The role of a road warrior on the Today’s Trucking editorial team takes me across North America, and at times these stops don’t include a personal car. If I want to keep moving, the options have been limited to the kindness of companies I visit, shoe leather, or taxis.
Until I uploaded the Uber app on my phone.
I am admittedly a late convert to ride sharing, but it is unlike anything I ever experienced with a cab. Taxi companies have left me stranded, failed to show up at appointed times, or arrived with cars held together by little more than Bondo and bailing wire. The Uber app displays cars that are nearby and tracks them every block along the way. Once the ride is done, my credit card is automatically billed and an invoice is uploaded by email. No more need to negotiate fares or calculate tips.
It’s a model that has allowed Uber to disrupt and outright threaten the taxi industry wherever it has a presence. And now the company has a taste for trucking.
The first step was to acquire Otto, which plans to retrofit trucks to drive autonomously and made headlines by delivering 2,000 cases of Budweiser beer in a demonstration run. In mid-May, meanwhile, Uber unveiled Uber Freight with the promise of transforming the way loads are booked and moved. That is undeniably closer to its core business.
As similar as the vehicle-sharing options might appear, the trucking industry represents a tougher haul for this software developer.
What Uber has unveiled is essentially a load board, albeit with a brand recognized outside of trucking.
When I reached out to Uber to describe the difference, a spokeswoman replied: “Uber Freight is an app, available for download on iOS and Android, that matches trucking companies with loads to haul. Its mission is to make the day-to-day lives of truck drivers easier by providing transparent pricing, fast payment, and the ability to simply book a load at the touch of a button.”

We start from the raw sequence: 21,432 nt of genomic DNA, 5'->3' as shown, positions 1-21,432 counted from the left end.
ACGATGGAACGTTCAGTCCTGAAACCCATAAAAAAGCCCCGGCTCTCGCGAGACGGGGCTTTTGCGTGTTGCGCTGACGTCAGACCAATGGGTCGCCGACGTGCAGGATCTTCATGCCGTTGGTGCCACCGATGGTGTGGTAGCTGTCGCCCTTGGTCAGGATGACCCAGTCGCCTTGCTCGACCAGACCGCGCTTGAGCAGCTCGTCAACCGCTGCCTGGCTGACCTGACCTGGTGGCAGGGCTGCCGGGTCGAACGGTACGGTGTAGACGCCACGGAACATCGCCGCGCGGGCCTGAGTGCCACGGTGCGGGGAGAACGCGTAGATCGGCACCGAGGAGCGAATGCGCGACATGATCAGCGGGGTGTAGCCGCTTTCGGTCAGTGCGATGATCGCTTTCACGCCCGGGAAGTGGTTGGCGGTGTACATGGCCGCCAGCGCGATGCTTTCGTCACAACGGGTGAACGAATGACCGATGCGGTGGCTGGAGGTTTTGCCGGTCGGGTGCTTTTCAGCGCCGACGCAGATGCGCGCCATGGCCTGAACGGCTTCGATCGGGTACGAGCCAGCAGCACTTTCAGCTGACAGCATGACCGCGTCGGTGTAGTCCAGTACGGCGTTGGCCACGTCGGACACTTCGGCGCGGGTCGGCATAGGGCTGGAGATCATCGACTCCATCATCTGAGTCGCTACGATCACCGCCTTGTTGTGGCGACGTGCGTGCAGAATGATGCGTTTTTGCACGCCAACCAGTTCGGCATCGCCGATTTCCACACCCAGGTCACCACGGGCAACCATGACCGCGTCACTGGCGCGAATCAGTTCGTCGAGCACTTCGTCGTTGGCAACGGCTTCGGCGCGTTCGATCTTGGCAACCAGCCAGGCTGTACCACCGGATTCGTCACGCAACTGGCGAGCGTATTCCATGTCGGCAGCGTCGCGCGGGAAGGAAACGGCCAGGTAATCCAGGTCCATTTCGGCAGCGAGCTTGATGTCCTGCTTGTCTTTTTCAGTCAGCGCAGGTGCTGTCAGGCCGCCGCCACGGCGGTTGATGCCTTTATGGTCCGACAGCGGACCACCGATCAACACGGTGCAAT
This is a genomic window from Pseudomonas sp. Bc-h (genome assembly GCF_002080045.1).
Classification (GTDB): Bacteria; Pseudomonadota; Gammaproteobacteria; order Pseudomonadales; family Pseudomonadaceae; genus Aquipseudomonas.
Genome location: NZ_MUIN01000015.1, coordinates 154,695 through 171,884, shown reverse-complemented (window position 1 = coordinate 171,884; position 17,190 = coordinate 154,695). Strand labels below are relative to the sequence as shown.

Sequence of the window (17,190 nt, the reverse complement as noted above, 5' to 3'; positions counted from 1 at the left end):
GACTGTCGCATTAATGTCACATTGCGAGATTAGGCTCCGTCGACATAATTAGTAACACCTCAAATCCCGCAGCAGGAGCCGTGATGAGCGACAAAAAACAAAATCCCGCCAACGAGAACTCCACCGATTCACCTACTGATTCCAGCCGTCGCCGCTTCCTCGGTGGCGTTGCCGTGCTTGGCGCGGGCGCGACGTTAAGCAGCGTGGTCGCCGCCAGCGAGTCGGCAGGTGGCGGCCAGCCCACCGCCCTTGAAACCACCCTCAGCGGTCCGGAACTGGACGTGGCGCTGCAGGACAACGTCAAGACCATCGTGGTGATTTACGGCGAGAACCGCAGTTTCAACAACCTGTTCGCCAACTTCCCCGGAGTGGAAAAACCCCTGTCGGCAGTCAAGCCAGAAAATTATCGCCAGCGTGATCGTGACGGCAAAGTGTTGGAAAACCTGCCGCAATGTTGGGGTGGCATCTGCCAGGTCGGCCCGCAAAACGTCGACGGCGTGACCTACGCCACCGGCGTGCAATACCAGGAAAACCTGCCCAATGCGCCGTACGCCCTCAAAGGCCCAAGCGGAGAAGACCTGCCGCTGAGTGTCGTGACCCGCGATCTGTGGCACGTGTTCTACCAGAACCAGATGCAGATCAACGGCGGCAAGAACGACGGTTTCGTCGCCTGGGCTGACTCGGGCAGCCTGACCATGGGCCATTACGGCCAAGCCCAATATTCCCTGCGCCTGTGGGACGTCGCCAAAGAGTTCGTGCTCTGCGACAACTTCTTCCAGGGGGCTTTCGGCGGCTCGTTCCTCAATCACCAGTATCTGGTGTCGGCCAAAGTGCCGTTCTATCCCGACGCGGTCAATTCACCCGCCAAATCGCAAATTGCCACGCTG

As I said. A load board. There are already plenty of successful examples of those.
Even if the company finds success with that, and can address a sexual harassment scandal that has shaken its executive suite, the existing Uber model isn’t about to truly disrupt the trucking industry. When tackling taxis, Uber was able to tap into fleets of underutilized cars. Everyone with a vehicle became a potential competitor to cab drivers.
In contrast, commercial vehicles are highly utilized. Fleets that park their equipment against a fence for extended periods of time face bigger threats than an app.
Still, there are some lessons to be learned from the taxi industry.
Uber’s disruptive presence is about more than providing cars at cheap rates. It used software and data to provide a better experience for customers, and taxi companies failed to respond. Truck fleets that fail to find new ways to connect with customers and their loads will lose business, whether it’s to Uber or someone else.
And while the Uber model might be limited when it comes to booking 53-foot van trailers or reefers, the idea of car-sharing services could still play a disruptive role in last-mile deliveries of small packages. Amazon is already testing this in select markets, through a service known as Amazon Flex.
Yes, there are threats on the horizon. Uber threats. Even if they emerge through companies other than Uber itself.
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